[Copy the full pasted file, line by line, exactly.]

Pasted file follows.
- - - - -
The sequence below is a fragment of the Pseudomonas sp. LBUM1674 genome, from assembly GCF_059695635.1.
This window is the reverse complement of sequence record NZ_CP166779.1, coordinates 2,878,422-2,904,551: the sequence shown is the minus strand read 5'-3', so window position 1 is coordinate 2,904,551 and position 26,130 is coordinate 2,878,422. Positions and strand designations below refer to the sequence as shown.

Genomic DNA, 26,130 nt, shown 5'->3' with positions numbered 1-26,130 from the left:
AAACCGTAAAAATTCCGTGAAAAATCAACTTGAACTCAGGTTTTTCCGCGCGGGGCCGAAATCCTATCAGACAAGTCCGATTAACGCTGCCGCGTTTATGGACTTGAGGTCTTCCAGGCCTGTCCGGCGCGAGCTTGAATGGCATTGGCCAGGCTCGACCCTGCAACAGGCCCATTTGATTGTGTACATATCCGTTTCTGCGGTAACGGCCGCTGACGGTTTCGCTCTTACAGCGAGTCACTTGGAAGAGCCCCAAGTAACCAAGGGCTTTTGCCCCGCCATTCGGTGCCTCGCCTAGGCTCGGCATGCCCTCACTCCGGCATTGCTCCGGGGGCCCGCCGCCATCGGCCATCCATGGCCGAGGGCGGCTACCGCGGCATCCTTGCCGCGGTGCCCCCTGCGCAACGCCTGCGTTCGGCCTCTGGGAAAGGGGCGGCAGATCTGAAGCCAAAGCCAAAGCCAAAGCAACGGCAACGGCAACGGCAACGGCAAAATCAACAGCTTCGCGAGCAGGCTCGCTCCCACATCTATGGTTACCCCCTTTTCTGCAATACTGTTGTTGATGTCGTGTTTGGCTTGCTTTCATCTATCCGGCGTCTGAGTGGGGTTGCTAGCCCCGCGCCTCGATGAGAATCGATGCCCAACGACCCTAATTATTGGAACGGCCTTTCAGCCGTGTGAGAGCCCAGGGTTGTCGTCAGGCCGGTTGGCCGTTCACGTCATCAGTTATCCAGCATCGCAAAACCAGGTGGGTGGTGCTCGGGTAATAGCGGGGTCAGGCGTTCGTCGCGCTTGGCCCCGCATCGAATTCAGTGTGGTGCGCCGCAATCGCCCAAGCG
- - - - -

The sequence below is a fragment of the Pseudomonas sp. LBUM1674 genome, from assembly GCF_059695635.1.
This window is the reverse complement of sequence record NZ_CP166779.1, coordinates 2,878,422-2,904,551: the sequence shown is the minus strand read 5'-3', so window position 1 is coordinate 2,904,551 and position 26,130 is coordinate 2,878,422. Positions and strand designations below refer to the sequence as shown.

Genomic DNA, 26,130 nt, shown 5'->3' with positions numbered 1-26,130 from the left:
AAACCGTAAAAATTCCGTGAAAAATCAACTTGAACTCAGGTTTTTCCGCGCGGGGCCGAAATCCTATCAGACAAGTCCGATTAACGCTGCCGCGTTTATGGACTTGAGGTCTTCCAGGCCTGTCCGGCGCGAGCTTGAATGGCATTGGCCAGGCTCGACCCTGCAACAGGCCCATTTGATTGTGTACATATCCGTTTCTGCGGTAACGGCCGCTGACGGTTTCGCTCTTACAGCGAGTCACTTGGAAGAGCCCCAAGTAACCAAGGGCTTTTGCCCCGCCATTCGGTGCCTCGCCTAGGCTCGGCATGCCCTCACTCCGGCATTGCTCCGGGGGCCCGCCGCCATCGGCCATCCATGGCCGAGGGCGGCTACCGCGGCATCCTTGCCGCGGTGCCCCCTGCGCAACGCCTGCGTTCGGCCTCTGGGAAAGGGGCGGCAGATCTGAAGCCAAAGCCAAAGCCAAAGCAACGGCAACGGCAACGGCAACGGCAAAATCAACAGCTTCGCGAGCAGGCTCGCTCCCACATCTATGGTTACCCCCTTTTCTGCAATACTGTTGTTGATGTCGTGTTTGGCTTGCTTTCATCTATCCGGCGTCTGAGTGGGGTTGCTAGCCCCGCGCCTCGATGAGAATCGATGCCCAACGACCCTAATTATTGGAACGGCCTTTCAGCCGTGTGAGAGCCCAGGGTTGTCGTCAGGCCGGTTGGCCGTTCACGTCATCAGTTATCCAGCATCGCAAAACCAGGTGGGTGGTGCTCGGGTAATAGCGGGGTCAGGCGTTCGTCGCGCTTGGCCCCGCATCGAATTCAGTGTGGTGCGCCGCAATCGCCCAAGCG